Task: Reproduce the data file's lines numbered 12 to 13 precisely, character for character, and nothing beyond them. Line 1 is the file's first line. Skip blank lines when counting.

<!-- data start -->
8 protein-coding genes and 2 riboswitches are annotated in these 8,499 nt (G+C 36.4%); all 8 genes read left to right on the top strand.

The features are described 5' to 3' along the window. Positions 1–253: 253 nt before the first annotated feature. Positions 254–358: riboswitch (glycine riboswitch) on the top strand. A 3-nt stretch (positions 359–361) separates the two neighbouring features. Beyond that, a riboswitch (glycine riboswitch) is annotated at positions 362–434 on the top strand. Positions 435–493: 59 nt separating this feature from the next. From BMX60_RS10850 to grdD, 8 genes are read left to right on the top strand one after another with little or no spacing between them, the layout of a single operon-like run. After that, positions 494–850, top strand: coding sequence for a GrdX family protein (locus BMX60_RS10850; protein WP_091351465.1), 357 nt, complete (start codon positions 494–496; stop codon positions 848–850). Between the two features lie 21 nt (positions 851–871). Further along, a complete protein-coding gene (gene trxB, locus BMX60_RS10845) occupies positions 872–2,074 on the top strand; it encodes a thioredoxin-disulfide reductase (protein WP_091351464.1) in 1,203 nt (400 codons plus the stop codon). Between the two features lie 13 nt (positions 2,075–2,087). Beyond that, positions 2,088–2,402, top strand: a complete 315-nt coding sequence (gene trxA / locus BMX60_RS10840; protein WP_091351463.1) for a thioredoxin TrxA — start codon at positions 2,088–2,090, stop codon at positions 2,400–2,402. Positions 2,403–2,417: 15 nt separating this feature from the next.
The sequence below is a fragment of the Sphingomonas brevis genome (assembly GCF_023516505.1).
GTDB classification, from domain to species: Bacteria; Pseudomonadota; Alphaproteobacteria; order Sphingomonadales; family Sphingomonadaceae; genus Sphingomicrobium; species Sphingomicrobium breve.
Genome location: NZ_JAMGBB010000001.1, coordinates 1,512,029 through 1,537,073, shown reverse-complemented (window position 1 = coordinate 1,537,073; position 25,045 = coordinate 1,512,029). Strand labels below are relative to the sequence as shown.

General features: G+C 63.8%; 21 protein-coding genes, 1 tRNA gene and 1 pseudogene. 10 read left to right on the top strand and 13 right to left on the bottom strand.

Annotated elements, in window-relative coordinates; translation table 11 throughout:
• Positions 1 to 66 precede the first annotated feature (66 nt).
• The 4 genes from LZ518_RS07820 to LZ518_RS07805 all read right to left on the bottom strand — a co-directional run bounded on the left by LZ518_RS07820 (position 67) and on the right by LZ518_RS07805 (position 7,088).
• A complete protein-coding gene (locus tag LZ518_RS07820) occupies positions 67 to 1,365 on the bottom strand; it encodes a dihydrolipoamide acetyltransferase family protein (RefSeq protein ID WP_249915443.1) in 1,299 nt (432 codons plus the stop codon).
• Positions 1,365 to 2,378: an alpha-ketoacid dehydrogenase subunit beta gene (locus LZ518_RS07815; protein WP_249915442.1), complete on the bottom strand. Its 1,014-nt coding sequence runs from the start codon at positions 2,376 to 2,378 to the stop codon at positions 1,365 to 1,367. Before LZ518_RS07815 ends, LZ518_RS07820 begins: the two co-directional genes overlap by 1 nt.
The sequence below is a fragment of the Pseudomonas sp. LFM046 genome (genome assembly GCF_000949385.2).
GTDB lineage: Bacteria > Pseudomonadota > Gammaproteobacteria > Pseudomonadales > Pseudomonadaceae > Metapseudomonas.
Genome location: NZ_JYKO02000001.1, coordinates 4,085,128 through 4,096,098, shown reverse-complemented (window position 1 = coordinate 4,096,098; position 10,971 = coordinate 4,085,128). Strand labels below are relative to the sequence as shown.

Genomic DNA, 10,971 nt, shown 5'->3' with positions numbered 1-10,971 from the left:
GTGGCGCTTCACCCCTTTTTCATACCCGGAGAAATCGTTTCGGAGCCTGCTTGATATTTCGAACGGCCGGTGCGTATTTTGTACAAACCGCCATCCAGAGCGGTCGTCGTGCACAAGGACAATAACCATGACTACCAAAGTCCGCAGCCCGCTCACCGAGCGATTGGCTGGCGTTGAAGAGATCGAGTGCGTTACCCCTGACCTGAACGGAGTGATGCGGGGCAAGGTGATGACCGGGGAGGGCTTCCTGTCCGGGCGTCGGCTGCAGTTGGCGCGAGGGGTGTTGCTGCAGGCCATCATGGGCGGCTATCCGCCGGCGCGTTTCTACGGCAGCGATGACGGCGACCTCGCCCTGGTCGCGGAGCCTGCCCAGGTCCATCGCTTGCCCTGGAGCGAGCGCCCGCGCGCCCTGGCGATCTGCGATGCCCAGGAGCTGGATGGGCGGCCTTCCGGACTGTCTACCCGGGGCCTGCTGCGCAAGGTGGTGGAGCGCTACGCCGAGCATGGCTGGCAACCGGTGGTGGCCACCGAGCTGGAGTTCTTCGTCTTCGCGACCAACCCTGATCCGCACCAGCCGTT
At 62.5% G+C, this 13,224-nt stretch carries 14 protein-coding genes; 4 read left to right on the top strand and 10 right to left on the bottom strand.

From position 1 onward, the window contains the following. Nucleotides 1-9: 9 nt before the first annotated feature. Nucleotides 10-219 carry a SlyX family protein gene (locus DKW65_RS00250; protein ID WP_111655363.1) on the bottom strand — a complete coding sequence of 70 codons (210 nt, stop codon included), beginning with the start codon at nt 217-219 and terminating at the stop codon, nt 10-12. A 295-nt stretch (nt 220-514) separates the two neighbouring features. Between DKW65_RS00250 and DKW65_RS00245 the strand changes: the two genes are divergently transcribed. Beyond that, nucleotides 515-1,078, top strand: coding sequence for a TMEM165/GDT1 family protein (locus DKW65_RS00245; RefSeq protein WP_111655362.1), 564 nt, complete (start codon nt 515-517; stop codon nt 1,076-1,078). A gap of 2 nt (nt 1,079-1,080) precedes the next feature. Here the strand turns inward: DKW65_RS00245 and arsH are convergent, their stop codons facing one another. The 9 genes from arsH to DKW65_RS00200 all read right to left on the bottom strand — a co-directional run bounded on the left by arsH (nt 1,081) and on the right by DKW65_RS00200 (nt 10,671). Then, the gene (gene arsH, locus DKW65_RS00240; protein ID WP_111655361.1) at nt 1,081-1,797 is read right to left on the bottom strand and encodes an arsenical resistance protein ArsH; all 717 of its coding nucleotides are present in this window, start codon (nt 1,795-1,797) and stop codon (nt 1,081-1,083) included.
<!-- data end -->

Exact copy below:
The sequence below is a fragment of the Pseudomonas sp. LFM046 genome (genome assembly GCF_000949385.2).
GTDB lineage: Bacteria > Pseudomonadota > Gammaproteobacteria > Pseudomonadales > Pseudomonadaceae > Metapseudomonas.